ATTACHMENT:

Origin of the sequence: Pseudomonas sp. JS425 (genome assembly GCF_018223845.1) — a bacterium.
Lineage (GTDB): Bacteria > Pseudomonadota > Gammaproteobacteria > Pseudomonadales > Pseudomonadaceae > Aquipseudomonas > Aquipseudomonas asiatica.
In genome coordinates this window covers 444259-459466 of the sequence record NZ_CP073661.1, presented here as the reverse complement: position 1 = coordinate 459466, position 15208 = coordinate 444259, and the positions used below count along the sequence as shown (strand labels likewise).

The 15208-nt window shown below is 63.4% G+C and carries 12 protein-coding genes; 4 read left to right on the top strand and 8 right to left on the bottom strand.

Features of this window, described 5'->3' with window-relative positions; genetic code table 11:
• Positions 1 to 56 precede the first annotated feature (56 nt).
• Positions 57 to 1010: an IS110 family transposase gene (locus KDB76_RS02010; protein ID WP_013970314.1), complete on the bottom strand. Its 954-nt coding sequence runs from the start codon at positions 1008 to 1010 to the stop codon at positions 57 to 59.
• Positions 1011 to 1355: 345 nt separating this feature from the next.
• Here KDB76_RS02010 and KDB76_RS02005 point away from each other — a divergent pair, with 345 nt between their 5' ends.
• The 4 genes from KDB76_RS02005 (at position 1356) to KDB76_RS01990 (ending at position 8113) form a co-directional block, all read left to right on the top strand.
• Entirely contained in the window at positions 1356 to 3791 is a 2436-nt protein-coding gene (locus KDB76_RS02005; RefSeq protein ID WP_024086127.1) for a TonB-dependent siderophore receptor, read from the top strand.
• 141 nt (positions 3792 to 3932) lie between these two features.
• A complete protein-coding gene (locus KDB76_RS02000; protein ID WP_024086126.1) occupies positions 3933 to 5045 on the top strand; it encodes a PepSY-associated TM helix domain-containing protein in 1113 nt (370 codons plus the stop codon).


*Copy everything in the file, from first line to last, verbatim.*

Origin of the sequence: Pseudomonas sp. JS425 (genome assembly GCF_018223845.1) — a bacterium.
Lineage (GTDB): Bacteria > Pseudomonadota > Gammaproteobacteria > Pseudomonadales > Pseudomonadaceae > Aquipseudomonas > Aquipseudomonas asiatica.
In genome coordinates this window covers 444259-459466 of the sequence record NZ_CP073661.1, presented here as the reverse complement: position 1 = coordinate 459466, position 15208 = coordinate 444259, and the positions used below count along the sequence as shown (strand labels likewise).

The 15208-nt window shown below is 63.4% G+C and carries 12 protein-coding genes; 4 read left to right on the top strand and 8 right to left on the bottom strand.

Features of this window, described 5'->3' with window-relative positions; genetic code table 11:
• Positions 1 to 56 precede the first annotated feature (56 nt).
• Positions 57 to 1010: an IS110 family transposase gene (locus KDB76_RS02010; protein ID WP_013970314.1), complete on the bottom strand. Its 954-nt coding sequence runs from the start codon at positions 1008 to 1010 to the stop codon at positions 57 to 59.
• Positions 1011 to 1355: 345 nt separating this feature from the next.
• Here KDB76_RS02010 and KDB76_RS02005 point away from each other — a divergent pair, with 345 nt between their 5' ends.
• The 4 genes from KDB76_RS02005 (at position 1356) to KDB76_RS01990 (ending at position 8113) form a co-directional block, all read left to right on the top strand.
• Entirely contained in the window at positions 1356 to 3791 is a 2436-nt protein-coding gene (locus KDB76_RS02005; RefSeq protein ID WP_024086127.1) for a TonB-dependent siderophore receptor, read from the top strand.
• 141 nt (positions 3792 to 3932) lie between these two features.
• A complete protein-coding gene (locus KDB76_RS02000; protein ID WP_024086126.1) occupies positions 3933 to 5045 on the top strand; it encodes a PepSY-associated TM helix domain-containing protein in 1113 nt (370 codons plus the stop codon).